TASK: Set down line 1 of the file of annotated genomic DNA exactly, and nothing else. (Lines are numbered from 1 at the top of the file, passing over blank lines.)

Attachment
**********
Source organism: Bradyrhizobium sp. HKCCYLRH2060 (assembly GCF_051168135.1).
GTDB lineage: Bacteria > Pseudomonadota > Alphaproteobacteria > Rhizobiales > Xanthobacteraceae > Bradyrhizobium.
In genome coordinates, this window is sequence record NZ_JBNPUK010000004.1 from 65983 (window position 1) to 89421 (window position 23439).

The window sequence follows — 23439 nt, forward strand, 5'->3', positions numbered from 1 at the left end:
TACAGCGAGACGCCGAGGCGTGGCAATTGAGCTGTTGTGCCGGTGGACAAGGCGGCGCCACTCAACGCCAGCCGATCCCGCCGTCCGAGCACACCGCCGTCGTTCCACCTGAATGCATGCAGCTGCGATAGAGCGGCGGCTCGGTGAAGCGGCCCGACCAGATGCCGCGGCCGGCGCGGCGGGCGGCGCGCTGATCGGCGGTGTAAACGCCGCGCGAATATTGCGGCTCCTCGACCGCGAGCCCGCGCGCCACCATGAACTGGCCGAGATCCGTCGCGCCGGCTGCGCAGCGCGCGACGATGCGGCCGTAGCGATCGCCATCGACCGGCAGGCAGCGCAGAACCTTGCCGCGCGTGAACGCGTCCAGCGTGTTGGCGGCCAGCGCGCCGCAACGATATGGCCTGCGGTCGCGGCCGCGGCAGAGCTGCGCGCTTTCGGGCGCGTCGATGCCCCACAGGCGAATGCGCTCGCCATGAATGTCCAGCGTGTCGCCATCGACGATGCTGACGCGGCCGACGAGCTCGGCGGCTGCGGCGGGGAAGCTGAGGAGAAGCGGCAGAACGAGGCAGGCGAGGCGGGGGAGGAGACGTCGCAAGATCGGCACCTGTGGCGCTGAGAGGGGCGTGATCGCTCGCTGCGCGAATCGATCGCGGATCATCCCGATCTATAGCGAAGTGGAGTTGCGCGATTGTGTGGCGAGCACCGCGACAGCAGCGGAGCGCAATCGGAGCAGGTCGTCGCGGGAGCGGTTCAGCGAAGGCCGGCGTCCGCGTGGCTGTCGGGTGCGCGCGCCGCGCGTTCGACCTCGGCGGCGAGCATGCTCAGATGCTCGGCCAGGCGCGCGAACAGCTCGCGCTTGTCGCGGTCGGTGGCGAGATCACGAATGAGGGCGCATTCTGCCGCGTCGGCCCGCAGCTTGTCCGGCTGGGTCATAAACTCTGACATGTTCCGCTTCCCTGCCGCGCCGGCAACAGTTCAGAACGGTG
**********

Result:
Source organism: Bradyrhizobium sp. HKCCYLRH2060 (assembly GCF_051168135.1).